cluster within the NA gene of Victoria lineage B viruses; no
such cluster was observed in the HA gene . Furthermore,
no additional mutations were exclusively or consistently ob-
served in the NA gene of the B/I221V viruses. Use of the fluo-
rescentNA inhibition assay
oseltamivir IC50of the B/I221V viruses (19.86 nM) was 6-fold
greater than that of the CDC reference wild-type oseltamivir-
susceptible influenza B viruses (3.25 nM) and 2-fold higher
than that of the B/wild-type influenza viruses circulating in
North Carolina and South Carolina during 2010–2011 (8.33
nM) . Virologic details are described fully elsewhere .
and South Carolina (SC), October 2010–September 2011 (n =291). A, Within North Carolina and South Carolina, areas colored in white indicate that no
influenza B virus clinical specimens were received by state public health laboratories from these counties. The star represents the location of Charlotte,
North Carolina. B, Within each county, the numerator represents the number of cases of B/I221V infection, and the denominator represents the total
number of influenza B virus clinical specimens that were submitted to the state public health laboratory.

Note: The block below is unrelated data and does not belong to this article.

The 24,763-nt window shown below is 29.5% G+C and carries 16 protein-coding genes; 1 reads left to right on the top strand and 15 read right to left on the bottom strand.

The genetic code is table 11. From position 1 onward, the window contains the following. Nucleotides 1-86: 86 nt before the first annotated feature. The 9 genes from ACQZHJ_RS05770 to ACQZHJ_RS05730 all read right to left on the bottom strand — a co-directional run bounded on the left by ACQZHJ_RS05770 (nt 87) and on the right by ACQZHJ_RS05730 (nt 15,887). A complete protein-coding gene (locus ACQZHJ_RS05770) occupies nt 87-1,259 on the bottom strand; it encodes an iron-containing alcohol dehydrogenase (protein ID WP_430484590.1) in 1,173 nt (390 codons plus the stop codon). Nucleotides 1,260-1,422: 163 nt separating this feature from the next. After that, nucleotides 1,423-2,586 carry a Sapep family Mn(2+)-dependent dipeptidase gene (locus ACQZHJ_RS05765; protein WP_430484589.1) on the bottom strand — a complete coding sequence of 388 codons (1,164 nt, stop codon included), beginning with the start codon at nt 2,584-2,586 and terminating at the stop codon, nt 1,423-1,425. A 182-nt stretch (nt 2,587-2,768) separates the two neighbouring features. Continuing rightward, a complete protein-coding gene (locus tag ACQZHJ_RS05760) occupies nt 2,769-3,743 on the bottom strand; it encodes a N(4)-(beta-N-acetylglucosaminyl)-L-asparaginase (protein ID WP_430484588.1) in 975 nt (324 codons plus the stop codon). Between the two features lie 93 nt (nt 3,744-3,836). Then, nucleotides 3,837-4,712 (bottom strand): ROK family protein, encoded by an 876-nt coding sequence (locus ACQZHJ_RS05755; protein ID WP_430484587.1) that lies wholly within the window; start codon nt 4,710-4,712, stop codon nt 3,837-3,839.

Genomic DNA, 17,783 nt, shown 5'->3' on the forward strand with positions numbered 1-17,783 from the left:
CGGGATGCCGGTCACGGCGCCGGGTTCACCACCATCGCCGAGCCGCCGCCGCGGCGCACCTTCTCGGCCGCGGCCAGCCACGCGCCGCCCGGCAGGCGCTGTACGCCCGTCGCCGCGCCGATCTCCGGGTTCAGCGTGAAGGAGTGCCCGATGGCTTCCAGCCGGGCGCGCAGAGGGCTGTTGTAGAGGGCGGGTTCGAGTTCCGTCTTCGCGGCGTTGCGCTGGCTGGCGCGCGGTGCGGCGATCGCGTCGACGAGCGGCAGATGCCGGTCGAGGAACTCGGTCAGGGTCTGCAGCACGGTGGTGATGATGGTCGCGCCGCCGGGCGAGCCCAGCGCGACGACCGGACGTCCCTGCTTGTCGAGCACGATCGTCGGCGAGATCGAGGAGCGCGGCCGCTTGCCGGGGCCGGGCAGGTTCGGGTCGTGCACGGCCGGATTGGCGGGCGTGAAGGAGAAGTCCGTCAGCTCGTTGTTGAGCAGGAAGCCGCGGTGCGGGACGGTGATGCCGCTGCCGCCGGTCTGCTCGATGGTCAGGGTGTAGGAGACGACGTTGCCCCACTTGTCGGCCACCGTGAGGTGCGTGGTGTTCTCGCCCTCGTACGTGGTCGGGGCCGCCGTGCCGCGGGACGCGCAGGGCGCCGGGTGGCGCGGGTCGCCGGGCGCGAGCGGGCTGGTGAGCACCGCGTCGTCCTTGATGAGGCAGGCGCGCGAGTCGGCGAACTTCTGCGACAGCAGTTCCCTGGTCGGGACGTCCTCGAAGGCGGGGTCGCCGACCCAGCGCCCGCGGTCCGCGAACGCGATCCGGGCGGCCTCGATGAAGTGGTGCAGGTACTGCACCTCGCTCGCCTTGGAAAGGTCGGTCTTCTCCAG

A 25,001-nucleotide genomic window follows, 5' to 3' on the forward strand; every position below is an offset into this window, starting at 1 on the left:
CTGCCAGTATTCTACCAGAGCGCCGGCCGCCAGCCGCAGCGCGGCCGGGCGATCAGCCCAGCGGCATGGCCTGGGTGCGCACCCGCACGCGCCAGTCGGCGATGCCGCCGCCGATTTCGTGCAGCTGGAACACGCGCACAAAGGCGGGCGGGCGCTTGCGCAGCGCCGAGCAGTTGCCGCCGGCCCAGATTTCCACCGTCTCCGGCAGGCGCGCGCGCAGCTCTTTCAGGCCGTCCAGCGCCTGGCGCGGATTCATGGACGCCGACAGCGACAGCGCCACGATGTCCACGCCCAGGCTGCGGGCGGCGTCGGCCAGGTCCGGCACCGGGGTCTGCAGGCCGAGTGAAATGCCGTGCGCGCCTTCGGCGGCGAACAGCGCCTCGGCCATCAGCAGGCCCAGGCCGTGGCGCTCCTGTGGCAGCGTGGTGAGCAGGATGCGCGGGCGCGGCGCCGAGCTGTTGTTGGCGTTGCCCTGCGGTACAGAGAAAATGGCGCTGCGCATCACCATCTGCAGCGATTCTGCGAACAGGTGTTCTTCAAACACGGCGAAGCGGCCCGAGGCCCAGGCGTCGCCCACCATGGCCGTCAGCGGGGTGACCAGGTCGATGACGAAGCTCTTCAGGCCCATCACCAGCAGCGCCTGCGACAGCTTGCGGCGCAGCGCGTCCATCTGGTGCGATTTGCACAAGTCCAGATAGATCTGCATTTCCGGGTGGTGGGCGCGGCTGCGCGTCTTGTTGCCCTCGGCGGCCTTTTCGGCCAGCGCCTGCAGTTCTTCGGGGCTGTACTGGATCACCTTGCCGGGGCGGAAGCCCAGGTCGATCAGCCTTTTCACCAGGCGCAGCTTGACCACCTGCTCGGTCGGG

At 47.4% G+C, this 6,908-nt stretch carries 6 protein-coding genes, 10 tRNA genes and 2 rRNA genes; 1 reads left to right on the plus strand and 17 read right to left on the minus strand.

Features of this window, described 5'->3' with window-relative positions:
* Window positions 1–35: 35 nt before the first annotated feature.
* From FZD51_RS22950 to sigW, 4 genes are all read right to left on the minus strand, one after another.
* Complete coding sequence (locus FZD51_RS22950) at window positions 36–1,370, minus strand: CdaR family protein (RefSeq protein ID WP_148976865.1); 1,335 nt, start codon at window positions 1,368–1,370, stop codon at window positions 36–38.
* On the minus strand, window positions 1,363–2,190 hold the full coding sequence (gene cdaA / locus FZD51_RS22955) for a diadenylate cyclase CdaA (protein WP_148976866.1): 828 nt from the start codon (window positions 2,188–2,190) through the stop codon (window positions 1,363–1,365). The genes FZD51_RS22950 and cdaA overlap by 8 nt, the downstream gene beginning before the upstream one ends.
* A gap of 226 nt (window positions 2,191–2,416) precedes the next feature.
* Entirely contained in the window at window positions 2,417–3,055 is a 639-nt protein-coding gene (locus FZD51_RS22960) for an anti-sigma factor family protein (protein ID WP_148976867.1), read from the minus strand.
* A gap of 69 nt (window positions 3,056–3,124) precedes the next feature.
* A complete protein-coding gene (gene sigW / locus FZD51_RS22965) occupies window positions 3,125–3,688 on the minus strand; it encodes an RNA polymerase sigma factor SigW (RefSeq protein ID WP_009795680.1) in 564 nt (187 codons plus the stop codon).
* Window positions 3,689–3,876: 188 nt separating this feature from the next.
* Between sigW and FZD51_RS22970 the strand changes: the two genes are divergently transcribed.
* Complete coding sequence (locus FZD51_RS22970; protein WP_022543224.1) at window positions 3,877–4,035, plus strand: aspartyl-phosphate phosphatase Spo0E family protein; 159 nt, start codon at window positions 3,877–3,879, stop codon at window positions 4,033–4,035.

Detection of influenza B viruses with I221V, by state and county, among patients with influenza B virus infections—North Carolina (NC)
968 • JID 2013:207 (15 March) • Garg et al
by guest on November 1, 2015
B/I221V was first detected in an influenza B virus from a
North Carolina patient on 10 November 2010 and was last
detected in an influenza B virus from a South Carolina patient
on 28 February 2011 (Figure 2). There was some clustering of
B/I221V-infected patients among students at a college in
North Carolina (4 persons infected during 24 January 2011–
27 January 2011; 2 persons infected during 7 February 2011–
9 February 2011) and a college in South Carolina (3 persons
infected during 21 February 2011–28 February 2011).
Nationally, during the 2010–2011 influenza season, 74% of